If you were to ask me how the world was created, I would have said the big bang. If you asked me what caused the big bang, I would have answered, “It just happened.”

That was my limited way of thinking because my world was so small.  I had become a criminal at a young age.  Organized crime is not just about committing crimes, it is a way of life that takes over.  Everyone in the life looks at every situation through tinted glass: how can we benefit on a large scale.  Everyone around me did the same.  I cut my hair, shaved and dressed like I was told. Every person I was around was part of the life, or I didn’t consider them a friend.

I wanted to expand and become more successful which means I wanted more cash each week. I asked my capo, Jimmy, to put me with Mark – an older gambler who ran a sports book.  In other words, Mark was a bookie.  I had sold parlay cards and other sports gambling products so I knew the world.  Mark showed me how to set up my book and balance it.  I learned the lingo and the kind of bets gamblers would place.

The next year I was ready to go out on my own.  My first year I did well because I had older guys like Mark helping me along.  The next year I did even better and I expanded.  Everyone gambles and it does not hurt anyone – this is what I told myself over and over again.  This was a big lie because a person who is addicted to gambling will do anything to feel the thrill. Even when faced with ruin, these people kept gambling.

I soon swallowed up smaller bookies and they began working for me.  The money came easily because I was the house and the house always makes 10% on any bet.  I used the extra cash to loan out and gain more cash through loans.  Gambling is unlike any other business because you are not out any real product, only figures on a sheet of paper.

After twelve years I couldn’t stand my life at all. I wanted out of the life, but I was not willing to go through the uncomfortable period it would take to change.  The criminal’s dream is to find something that will bring in the same amount of cash that they are making except the profit becomes legal.  Until I realized that my way of thinking was broken and had to change, I would go no place fast. It wasn’t until my dream became getting out of the life altogether, profit or not, that I would find the answer.

God’s timing is perfect, but I didn’t know that at the time.  The FBI offered me a chance at a fresh start, and that was the turning point. I spent the next 8 years trying to undo what I spent my life before doing.  While I was still a part of the criminal world for the next eight years, I was no longer there as a criminal but as an informant for the FBI.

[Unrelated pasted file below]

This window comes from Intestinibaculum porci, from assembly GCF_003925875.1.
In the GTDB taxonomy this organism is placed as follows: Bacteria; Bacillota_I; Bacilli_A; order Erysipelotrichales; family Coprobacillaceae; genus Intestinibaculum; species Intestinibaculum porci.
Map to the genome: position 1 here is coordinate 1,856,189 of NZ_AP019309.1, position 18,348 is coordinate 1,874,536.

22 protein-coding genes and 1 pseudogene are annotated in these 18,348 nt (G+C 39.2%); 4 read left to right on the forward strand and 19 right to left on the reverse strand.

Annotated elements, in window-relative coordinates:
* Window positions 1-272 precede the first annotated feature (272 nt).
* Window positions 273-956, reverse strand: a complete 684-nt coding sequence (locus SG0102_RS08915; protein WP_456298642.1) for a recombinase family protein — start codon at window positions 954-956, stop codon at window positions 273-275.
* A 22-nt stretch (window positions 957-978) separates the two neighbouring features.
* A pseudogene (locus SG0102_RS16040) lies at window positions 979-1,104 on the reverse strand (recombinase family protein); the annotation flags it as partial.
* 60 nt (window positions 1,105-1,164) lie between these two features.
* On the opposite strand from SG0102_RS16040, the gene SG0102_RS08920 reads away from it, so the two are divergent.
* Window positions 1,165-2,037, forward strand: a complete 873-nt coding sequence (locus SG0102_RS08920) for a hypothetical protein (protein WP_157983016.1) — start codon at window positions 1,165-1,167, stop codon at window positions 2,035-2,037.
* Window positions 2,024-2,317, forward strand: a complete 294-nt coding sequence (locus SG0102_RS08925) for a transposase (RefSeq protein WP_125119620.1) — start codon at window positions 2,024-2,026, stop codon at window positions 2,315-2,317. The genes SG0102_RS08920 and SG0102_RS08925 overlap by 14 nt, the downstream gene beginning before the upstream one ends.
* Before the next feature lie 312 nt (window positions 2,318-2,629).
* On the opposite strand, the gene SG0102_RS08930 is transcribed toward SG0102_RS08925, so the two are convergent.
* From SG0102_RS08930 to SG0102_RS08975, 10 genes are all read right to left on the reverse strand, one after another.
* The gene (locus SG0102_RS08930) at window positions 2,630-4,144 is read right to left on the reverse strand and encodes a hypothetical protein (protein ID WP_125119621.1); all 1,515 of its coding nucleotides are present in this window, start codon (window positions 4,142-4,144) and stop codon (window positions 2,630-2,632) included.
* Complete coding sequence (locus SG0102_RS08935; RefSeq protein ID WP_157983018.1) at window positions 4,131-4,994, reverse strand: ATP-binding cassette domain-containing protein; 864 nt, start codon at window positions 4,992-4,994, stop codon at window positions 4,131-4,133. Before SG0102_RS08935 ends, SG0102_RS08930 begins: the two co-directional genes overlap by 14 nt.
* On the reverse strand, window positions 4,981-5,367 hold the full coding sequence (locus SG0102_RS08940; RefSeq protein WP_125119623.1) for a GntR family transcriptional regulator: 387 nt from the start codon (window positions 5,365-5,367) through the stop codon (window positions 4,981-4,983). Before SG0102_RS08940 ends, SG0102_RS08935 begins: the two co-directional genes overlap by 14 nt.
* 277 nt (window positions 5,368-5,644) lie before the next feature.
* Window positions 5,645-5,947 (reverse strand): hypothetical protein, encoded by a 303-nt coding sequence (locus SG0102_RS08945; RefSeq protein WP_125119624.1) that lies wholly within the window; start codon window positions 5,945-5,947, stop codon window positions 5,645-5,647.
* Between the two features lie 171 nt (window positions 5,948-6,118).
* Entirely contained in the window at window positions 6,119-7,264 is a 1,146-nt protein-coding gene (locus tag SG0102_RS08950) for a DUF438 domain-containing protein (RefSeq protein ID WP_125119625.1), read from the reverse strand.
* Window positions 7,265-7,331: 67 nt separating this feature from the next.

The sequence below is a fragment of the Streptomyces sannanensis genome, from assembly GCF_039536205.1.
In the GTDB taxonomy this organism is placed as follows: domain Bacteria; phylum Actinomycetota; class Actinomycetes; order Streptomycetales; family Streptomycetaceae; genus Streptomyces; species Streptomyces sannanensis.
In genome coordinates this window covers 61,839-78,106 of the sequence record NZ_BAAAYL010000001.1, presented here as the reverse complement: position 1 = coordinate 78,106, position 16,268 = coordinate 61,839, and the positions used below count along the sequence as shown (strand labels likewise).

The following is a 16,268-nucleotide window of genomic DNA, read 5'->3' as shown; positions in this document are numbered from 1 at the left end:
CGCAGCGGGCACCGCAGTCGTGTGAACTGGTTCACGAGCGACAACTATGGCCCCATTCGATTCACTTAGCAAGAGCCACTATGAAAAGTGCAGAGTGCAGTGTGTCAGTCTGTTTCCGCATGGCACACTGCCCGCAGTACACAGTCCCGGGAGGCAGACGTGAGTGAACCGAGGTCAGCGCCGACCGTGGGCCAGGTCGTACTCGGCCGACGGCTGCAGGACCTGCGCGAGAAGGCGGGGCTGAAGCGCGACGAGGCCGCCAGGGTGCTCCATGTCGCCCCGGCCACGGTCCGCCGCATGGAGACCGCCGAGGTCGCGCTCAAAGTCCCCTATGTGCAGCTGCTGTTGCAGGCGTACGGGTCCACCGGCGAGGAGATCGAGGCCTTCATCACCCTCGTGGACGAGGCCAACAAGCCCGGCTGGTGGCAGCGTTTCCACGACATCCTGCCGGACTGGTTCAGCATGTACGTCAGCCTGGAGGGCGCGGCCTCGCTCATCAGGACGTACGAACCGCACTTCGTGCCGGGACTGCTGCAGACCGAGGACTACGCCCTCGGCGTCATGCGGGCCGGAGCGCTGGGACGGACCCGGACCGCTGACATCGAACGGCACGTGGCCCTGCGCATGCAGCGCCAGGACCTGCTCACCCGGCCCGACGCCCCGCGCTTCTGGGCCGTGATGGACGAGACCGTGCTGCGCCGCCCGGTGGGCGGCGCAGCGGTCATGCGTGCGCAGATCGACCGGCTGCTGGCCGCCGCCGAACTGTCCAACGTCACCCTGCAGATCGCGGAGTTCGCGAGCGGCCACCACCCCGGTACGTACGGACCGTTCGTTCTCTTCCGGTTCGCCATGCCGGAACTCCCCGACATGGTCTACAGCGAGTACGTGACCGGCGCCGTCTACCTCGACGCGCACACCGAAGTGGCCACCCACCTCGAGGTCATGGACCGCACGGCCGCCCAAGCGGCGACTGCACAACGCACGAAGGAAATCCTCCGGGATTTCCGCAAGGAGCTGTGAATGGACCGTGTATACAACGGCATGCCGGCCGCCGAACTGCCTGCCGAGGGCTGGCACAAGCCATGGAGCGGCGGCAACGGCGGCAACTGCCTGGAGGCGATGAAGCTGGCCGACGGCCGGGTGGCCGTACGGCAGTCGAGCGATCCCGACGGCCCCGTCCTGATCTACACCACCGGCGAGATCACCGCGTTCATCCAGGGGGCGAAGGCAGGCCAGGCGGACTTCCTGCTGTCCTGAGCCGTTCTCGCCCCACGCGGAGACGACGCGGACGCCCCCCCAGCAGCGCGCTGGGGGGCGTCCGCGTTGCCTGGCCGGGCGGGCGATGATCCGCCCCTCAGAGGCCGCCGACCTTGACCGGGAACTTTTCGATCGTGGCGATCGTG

God gave me a fresh start, but it took me almost another ten years of trying to start over on my own before I turned to Him.

The challenge for me was to let God guide me instead of trying to find my own way.  It is a process that I am still going through and will be going through for the rest of my life. I know that everything I encounter is part of His plan, and I have to surrender my plans to His. When I look back at my life, I see a lot of mistakes.  I also see God’s hand at work. Success, I have learned, is all relative to what you consider successful.  The things our world considers success we learn in the Bible are very different from what early Christians, like Paul, considered most valuable – knowing Christ as our savior.

Philippians 3:7-14 (NIV)

7 But whatever were gains to me I now consider loss for the sake of Christ. 8 What is more, I consider everything a loss because of the surpassing worth of knowing Christ Jesus my Lord, for whose sake I have lost all things. I consider them garbage, that I may gain Christ 9 and be found in him, not having a righteousness of my own that comes from the law, but that which is through faith in[a] Christ—the righteousness that comes from God on the basis of faith.

I have learned some very hard lessons and all that I have learned about true success has helped me in two ways.  The hard work and positive thinking is still a part of my life.  I learned that I cannot be successful with doing what I feel is right, true success comes from knowing we are flawed and Christ bridged the gap between our flaws and God, offering himself as a sacrifice.  All the success you think you have or aim for will never be enough until you ask God into your life and make knowing and serving Him your definition of success.